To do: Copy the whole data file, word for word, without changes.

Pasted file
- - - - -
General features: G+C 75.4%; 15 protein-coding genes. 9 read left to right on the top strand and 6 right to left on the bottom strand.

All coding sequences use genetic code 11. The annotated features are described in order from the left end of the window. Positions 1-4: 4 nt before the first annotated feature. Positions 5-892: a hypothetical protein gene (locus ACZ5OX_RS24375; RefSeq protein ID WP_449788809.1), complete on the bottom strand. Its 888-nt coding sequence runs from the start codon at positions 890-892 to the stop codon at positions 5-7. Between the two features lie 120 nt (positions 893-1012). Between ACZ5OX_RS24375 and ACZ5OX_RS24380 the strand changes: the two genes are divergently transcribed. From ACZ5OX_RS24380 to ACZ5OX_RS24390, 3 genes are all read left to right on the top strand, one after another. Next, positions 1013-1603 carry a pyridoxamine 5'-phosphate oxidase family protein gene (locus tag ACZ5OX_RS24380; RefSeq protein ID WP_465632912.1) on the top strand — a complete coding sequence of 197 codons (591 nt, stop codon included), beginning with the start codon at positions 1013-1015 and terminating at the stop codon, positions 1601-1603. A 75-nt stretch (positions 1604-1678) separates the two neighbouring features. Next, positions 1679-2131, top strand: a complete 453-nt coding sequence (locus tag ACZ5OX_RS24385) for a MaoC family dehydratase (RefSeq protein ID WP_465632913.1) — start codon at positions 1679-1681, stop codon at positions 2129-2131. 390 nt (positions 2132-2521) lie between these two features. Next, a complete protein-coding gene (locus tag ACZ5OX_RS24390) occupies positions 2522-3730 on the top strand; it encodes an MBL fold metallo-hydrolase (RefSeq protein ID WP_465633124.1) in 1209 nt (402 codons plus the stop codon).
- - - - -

General features: G+C 75.4%; 15 protein-coding genes. 9 read left to right on the top strand and 6 right to left on the bottom strand.

All coding sequences use genetic code 11. The annotated features are described in order from the left end of the window. Positions 1-4: 4 nt before the first annotated feature. Positions 5-892: a hypothetical protein gene (locus ACZ5OX_RS24375; RefSeq protein ID WP_449788809.1), complete on the bottom strand. Its 888-nt coding sequence runs from the start codon at positions 890-892 to the stop codon at positions 5-7. Between the two features lie 120 nt (positions 893-1012). Between ACZ5OX_RS24375 and ACZ5OX_RS24380 the strand changes: the two genes are divergently transcribed. From ACZ5OX_RS24380 to ACZ5OX_RS24390, 3 genes are all read left to right on the top strand, one after another. Next, positions 1013-1603 carry a pyridoxamine 5'-phosphate oxidase family protein gene (locus tag ACZ5OX_RS24380; RefSeq protein ID WP_465632912.1) on the top strand — a complete coding sequence of 197 codons (591 nt, stop codon included), beginning with the start codon at positions 1013-1015 and terminating at the stop codon, positions 1601-1603. A 75-nt stretch (positions 1604-1678) separates the two neighbouring features. Next, positions 1679-2131, top strand: a complete 453-nt coding sequence (locus tag ACZ5OX_RS24385) for a MaoC family dehydratase (RefSeq protein ID WP_465632913.1) — start codon at positions 1679-1681, stop codon at positions 2129-2131. 390 nt (positions 2132-2521) lie between these two features. Next, a complete protein-coding gene (locus tag ACZ5OX_RS24390) occupies positions 2522-3730 on the top strand; it encodes an MBL fold metallo-hydrolase (RefSeq protein ID WP_465633124.1) in 1209 nt (402 codons plus the stop codon).